Lawyer X royal commissioner concerned about new informant bill

The head of the royal commission into the Lawyer X scandal and her assisting counsel have raised concerns about the state government’s proposed informant laws, in a powerful intervention before the draft legislation is debated in parliament this week.

Legal experts have warned that the government’s bill – drafted in response to the legal scandal and aimed at giving police the discretion to register children, lawyers, journalists, doctors, priests, parliamentarians and judges as informants – undermines the fundamental principles of the criminal justice system and will lead to police using more lawyers to inform on their clients.

Justice Margaret McMurdo will raise concerns with the Andrews government about the new informant legislation.

Justice Margaret McMurdo said she would speak to the government on Monday about the Human Source Management Bill, which is due to be debated in the upper house when parliament resumes on Tuesday.

“[I] will be talking to the government about [my] concerns with the legislation,” McMurdo told The Age.

The counsel assisting the royal commission, Chris Winneke, KC, also said he held “grave reservations” about the government’s bill.

“I’d have grave reservations of the registration of a lawyer in providing information to police,” Winneke told The Age.

Chris Winneke, KC, pictured at the royal commission in 2019, also has concerns with the government’s bill.

“It raises so many problems, of the likes we saw in the royal commission.”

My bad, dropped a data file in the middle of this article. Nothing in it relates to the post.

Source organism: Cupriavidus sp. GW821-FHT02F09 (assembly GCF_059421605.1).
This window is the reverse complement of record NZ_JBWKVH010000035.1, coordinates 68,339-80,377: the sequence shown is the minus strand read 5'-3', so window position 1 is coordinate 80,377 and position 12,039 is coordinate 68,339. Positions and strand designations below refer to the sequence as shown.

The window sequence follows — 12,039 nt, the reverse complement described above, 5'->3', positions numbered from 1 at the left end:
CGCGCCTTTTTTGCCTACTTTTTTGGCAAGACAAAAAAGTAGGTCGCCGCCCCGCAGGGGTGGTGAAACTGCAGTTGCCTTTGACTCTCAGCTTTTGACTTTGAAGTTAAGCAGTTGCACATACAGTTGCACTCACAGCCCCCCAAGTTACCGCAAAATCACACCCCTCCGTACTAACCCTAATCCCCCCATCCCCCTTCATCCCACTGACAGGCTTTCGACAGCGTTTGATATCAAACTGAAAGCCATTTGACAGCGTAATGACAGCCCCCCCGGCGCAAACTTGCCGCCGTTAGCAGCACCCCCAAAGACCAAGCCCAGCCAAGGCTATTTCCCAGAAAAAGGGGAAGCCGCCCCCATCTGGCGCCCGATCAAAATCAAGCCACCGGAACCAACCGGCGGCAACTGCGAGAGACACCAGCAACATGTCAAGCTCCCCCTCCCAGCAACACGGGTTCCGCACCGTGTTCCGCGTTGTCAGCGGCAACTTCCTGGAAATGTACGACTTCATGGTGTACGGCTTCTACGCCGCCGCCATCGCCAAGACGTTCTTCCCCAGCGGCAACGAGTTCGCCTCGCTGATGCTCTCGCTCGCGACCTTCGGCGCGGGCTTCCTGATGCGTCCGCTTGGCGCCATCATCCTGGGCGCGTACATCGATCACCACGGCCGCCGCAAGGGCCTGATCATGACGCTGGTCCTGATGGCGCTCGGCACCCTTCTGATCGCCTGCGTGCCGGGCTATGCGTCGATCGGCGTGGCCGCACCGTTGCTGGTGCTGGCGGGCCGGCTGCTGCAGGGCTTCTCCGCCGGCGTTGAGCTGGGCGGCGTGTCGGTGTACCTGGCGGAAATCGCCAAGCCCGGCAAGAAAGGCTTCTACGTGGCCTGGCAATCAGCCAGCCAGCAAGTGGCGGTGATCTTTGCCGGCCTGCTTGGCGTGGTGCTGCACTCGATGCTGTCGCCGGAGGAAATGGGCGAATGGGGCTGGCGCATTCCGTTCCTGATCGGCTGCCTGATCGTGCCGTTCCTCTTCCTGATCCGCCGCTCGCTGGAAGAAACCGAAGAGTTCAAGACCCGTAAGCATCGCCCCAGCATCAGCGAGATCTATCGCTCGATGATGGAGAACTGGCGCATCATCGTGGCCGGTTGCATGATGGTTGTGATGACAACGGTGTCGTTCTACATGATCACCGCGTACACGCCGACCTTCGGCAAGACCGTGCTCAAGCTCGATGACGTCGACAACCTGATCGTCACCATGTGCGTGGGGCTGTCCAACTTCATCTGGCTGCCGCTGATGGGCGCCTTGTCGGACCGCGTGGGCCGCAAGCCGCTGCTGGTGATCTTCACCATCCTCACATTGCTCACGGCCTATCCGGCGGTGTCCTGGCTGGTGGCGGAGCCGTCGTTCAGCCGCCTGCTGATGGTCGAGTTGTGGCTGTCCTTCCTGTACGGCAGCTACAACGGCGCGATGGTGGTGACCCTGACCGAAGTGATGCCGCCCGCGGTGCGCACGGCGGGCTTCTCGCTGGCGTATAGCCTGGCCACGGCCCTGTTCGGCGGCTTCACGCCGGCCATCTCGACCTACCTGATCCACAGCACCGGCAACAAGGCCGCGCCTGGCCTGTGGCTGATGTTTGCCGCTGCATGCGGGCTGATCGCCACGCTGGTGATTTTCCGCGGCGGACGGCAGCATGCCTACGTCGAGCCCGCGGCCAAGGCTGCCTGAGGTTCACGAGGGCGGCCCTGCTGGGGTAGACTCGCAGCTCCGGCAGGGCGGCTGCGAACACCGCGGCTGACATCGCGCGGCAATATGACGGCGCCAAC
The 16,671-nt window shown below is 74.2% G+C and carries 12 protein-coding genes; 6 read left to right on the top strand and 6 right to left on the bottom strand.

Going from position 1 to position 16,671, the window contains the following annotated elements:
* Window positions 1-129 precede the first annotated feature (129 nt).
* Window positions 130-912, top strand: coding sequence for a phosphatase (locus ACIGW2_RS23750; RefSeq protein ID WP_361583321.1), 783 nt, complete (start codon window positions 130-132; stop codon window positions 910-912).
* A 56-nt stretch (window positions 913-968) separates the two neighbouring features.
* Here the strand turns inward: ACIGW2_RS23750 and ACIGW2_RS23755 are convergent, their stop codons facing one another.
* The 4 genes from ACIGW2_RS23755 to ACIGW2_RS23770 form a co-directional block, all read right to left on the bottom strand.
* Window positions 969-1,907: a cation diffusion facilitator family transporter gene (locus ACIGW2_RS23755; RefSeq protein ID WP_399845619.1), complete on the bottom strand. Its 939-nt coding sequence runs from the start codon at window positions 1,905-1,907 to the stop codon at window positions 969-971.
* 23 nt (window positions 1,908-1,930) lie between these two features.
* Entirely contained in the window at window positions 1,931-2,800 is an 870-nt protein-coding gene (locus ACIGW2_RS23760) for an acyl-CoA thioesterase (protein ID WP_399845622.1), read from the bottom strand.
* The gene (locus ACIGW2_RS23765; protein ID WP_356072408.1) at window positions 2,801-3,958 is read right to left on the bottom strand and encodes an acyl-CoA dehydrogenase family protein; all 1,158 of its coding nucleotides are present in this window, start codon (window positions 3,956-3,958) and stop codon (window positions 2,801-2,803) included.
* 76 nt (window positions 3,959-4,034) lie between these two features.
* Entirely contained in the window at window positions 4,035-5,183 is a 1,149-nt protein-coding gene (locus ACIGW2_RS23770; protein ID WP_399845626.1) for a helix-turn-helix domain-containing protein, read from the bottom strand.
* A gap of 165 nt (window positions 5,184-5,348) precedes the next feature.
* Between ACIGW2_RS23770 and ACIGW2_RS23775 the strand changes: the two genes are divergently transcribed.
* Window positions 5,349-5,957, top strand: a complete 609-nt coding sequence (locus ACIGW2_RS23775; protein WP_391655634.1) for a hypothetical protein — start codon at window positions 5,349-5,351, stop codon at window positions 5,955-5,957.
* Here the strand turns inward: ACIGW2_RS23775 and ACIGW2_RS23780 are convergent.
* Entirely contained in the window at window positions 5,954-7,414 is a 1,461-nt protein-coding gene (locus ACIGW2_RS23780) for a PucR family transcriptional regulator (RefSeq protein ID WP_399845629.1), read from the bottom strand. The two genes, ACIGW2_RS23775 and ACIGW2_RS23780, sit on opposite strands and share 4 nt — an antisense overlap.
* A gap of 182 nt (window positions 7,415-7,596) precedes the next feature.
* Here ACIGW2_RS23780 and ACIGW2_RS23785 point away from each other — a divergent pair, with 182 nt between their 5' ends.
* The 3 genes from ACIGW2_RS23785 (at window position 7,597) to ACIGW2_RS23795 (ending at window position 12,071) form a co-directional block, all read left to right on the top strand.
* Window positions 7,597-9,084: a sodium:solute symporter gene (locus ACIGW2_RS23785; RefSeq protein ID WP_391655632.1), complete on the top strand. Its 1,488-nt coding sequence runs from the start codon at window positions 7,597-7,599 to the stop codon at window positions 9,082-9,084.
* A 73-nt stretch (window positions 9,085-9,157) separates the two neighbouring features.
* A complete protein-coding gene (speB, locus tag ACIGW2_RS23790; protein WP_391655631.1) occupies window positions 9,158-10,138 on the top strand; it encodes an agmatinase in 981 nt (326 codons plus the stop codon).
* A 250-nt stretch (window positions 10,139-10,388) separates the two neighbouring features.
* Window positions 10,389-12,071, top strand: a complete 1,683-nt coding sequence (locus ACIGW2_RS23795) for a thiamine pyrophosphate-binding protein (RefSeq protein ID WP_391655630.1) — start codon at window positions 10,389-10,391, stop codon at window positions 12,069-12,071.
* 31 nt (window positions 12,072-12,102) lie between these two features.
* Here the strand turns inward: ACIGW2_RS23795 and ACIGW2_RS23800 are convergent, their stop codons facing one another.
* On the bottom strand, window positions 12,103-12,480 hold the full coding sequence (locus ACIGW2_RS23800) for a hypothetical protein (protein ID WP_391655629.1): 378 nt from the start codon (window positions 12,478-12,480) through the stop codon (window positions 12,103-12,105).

The bill was drafted in response to McMurdo’s royal commission into Victoria Police’s use of criminal defence barrister Nicola Gobbo to inform on her gangland clients.

In her final report, McMurdo recommended the government legislate the management of police informants rather than leave it to internal police policies.

But former Court of Appeal judge Stephen Charles, KC, said the bill proposed to legislate Gobbo’s unethical conduct despite the royal commission and High Court ruling she had committed “fundamental and appalling breaches” of her duties to both her clients and the court.

Nicola Gobbo, pictured in an interview in 2019, was a barrister used by police to inform on her clients. Credit:ABC

“Our whole system of criminal law and its fairness depends on a number of things: the absolute right of silence, the right not to be tortured, the obligation remaining on the prosecution throughout and never on the defence, and the duty not to communicate what your clients told you to police or anyone,” Charles said.

“If a lawyer is agreeing to be on a list of counsel who will provide information to police, that should be regarded at the very outset completely heretical. I hope the Bar will say to any lawyer that [providing information about a client to police] is a misconduct that would lead to disbarment.”